D.B: How long have you been involved with FGASA and what made you join the origination?
J.K: I was first made aware of FGASA when I was 13 – It was the first time that I learned the difference between a game ranger and a field guide. Ever since I can remember I had envisaged myself in a khaki uniform in hot pursuit of all thing’s biodiversity. This was fueled by a twofold interest: firstly, an overall love and passion for nature and conservation instilled in me by my parents and family, and secondly, a much deeper urge to share with others this passion and love for the natural world that ran so deep in my veins. Once I found out that guiding was the profession that could enable me to do this, I tried my best to find out how I could ultimately pursue this career and soon stumbled upon FGASA (2008).
D.B: What was it like being a junior member and what did that involve?
J.K: Becoming a junior member of FGASA provided me with an integral base on which I could stabilize not a career choice, but a passion for the natural world. I was able to garner a deeper understanding of an array of different topics that I had previously not taken much interest in as a youngster (trees, grasses, astronomy, etc.) It involved the completion of a very child-friendly workbook and many hours reading through my field guides to get to grips with some stuff, but it all certainly paid off in the end. I think this junior program is particularly beneficial to youngsters in that if they do opt to pursue a career in field guiding, that they then already aware of some of the procedures they will need to undertake when studying for a FGASA qualification. It helps provide wood to a burning fire, maintaining and fueling their interest for long enough for them to consider guiding as a career, or at least a career that is centered around the environment or conservation.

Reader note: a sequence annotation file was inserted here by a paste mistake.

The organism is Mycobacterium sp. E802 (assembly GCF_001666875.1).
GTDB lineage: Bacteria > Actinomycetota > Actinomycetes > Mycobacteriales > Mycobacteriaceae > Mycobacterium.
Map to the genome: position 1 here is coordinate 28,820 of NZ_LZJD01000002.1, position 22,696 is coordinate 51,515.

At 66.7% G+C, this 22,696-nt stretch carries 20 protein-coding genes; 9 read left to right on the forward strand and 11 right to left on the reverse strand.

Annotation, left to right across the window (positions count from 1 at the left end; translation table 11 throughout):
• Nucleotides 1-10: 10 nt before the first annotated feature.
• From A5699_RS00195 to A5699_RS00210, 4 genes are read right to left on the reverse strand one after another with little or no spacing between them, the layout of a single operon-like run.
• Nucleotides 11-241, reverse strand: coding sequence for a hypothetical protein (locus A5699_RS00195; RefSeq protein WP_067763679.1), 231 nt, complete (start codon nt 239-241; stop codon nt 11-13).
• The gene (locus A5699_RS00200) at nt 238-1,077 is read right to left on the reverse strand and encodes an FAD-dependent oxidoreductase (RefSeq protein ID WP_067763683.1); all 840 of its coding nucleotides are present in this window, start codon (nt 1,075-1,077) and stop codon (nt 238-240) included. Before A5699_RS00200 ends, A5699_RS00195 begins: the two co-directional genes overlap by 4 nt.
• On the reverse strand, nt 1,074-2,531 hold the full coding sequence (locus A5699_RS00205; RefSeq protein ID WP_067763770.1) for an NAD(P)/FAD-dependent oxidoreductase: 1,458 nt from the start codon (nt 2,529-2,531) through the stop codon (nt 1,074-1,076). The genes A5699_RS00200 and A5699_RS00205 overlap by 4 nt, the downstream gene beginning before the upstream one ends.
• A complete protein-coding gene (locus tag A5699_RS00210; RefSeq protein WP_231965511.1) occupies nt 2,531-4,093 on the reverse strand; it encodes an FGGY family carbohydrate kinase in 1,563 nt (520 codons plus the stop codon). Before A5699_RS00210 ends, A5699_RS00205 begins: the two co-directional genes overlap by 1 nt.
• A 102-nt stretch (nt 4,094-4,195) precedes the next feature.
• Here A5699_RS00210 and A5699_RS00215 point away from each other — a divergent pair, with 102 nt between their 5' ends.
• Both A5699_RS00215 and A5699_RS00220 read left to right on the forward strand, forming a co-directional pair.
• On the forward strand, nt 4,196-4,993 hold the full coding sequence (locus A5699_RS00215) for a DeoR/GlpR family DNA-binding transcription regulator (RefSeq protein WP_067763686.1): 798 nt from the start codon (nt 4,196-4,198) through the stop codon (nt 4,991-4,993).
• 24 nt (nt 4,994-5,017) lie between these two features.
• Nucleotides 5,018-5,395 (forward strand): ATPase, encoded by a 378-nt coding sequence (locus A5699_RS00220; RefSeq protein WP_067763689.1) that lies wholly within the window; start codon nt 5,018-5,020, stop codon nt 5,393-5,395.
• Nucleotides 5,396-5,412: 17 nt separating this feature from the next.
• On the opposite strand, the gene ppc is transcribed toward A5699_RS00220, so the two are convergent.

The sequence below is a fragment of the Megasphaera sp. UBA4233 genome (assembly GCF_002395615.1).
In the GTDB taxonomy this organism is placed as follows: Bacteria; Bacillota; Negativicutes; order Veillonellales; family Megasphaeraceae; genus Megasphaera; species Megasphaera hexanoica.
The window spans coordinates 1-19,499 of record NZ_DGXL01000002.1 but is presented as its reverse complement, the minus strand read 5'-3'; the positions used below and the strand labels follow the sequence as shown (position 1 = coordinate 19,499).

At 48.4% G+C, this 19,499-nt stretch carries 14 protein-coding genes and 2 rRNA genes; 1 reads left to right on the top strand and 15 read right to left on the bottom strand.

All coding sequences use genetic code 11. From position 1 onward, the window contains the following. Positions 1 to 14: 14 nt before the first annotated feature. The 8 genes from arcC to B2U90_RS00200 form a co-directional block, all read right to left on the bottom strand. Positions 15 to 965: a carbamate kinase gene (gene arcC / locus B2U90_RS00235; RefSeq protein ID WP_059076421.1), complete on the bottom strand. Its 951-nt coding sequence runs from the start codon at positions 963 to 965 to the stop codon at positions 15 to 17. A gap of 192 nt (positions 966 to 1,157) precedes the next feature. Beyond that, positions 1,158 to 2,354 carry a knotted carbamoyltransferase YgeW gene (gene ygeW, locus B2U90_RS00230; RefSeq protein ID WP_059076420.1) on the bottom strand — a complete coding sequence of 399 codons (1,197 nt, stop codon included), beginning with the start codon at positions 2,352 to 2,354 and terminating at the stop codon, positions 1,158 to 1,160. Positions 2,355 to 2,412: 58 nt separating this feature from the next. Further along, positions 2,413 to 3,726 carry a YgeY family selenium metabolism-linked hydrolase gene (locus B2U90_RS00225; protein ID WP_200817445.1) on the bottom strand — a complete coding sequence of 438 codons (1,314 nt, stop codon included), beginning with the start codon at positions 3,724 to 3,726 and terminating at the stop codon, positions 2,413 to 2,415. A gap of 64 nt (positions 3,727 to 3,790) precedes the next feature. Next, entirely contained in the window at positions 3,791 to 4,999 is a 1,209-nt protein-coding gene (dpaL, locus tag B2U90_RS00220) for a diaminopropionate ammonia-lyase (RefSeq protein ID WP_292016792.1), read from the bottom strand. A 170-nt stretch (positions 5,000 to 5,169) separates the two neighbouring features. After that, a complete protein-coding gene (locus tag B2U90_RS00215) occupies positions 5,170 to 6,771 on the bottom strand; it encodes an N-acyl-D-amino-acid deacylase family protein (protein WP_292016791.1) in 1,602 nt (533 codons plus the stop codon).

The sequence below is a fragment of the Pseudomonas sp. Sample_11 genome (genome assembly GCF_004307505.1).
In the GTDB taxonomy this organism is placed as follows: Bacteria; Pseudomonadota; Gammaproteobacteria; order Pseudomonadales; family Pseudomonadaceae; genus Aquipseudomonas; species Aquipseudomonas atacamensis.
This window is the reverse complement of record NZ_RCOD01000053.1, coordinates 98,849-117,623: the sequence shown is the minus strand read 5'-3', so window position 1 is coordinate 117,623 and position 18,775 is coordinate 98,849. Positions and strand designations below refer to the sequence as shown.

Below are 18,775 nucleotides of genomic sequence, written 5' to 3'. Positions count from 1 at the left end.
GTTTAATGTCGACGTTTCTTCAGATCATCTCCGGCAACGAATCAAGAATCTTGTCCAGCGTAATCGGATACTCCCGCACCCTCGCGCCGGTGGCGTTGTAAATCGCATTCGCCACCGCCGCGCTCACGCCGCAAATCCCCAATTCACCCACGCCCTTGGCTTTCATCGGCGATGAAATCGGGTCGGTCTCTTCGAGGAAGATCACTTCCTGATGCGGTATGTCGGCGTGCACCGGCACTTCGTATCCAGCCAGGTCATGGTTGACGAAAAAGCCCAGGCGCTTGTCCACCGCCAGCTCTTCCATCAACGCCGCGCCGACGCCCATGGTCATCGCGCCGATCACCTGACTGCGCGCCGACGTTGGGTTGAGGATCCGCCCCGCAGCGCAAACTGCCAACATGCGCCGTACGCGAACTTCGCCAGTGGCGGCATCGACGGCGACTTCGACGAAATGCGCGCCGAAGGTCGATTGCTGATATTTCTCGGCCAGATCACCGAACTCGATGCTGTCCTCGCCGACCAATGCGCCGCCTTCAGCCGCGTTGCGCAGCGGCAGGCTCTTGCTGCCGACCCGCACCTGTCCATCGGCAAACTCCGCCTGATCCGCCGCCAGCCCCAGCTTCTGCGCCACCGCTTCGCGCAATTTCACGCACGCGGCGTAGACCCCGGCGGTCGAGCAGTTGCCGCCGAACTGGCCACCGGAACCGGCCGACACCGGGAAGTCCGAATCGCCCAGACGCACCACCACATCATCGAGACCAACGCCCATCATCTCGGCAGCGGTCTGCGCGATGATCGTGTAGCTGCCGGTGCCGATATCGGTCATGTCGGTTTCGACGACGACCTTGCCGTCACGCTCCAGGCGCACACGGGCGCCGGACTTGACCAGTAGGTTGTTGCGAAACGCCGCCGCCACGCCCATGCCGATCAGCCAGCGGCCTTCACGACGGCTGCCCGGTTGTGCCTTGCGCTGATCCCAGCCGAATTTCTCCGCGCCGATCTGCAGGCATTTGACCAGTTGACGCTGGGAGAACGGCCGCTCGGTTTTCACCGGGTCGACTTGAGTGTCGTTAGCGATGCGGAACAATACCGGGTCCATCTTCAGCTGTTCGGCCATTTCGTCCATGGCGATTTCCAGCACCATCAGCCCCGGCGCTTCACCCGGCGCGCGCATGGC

D.B: Tell me about John was like in matric? Did you know what you wanted to be once you started working?
J.K: The John in matric was remarkably similar to John that was in junior school. I have had the same vision and passion for as long as I can remember, the only difference about John in matric was that he had a somewhat more focused view on the direction and the way forward. In matric, I started to think about the possibility of undertaking the challenge of a university degree as well, but one which would supplement my passions and interests, yet I still found myself somewhat conflicted and not able to find a path in tertiary education that made me 100% comfortable (even though Law was a top contender). I thus decided to take a gap year by traveling southern Africa in a quest to record and see 800+ species of bird within the southern African sub-region within the space of a calendar year. This “Big Year” afforded me the opportunity to further grow as an individual and also become content with what I had envisaged for myself in terms of tertiary education.
D.B: You recently completed an LLB…why? Is this to have a career to fall back on?
J.K: Law has run in my family for years (both my mother and sister are practicing advocates), so there was a natural interest that had formed. I knew that I wanted to study at university if the opportunity were to present itself to me (which I am very grateful that it did), and so I sat down and began to think about what degree would best equip me going forward in life, regarding general life skills but more importantly, skills which would help me make a difference in conservation. I knew that my talents didn’t lie in science, but my passion for conservation is one of the strongest qualities that I possess and the one that I am most proud of; one which combined with the correct legal skills would go a long way in helping me fight for the preservation of our natural world by taking a different approach. I would be lying to you if I said that part of my initial thinking was to have something to “fall back on” one day if things didn’t work out, but I also believe that success in life is not measured on whether or not you have a certificate hanging on your wall – or how many you have for that matter – but rather whether you have the passion and drive for whatever it is you feel strongly about. If this means you need to attend a university, then go for it. If it means you seek other tertiary education, then go for it. I do not see myself working as a legal practitioner, but I do see myself using both my degree and guiding qualifications to best maximize my chances of making a difference, and that’s what I’m most passionate about.
D.B: With the pandemic, there has been a surge in online conferences of various sorts. Have you taken part in any, and what has that experience been like?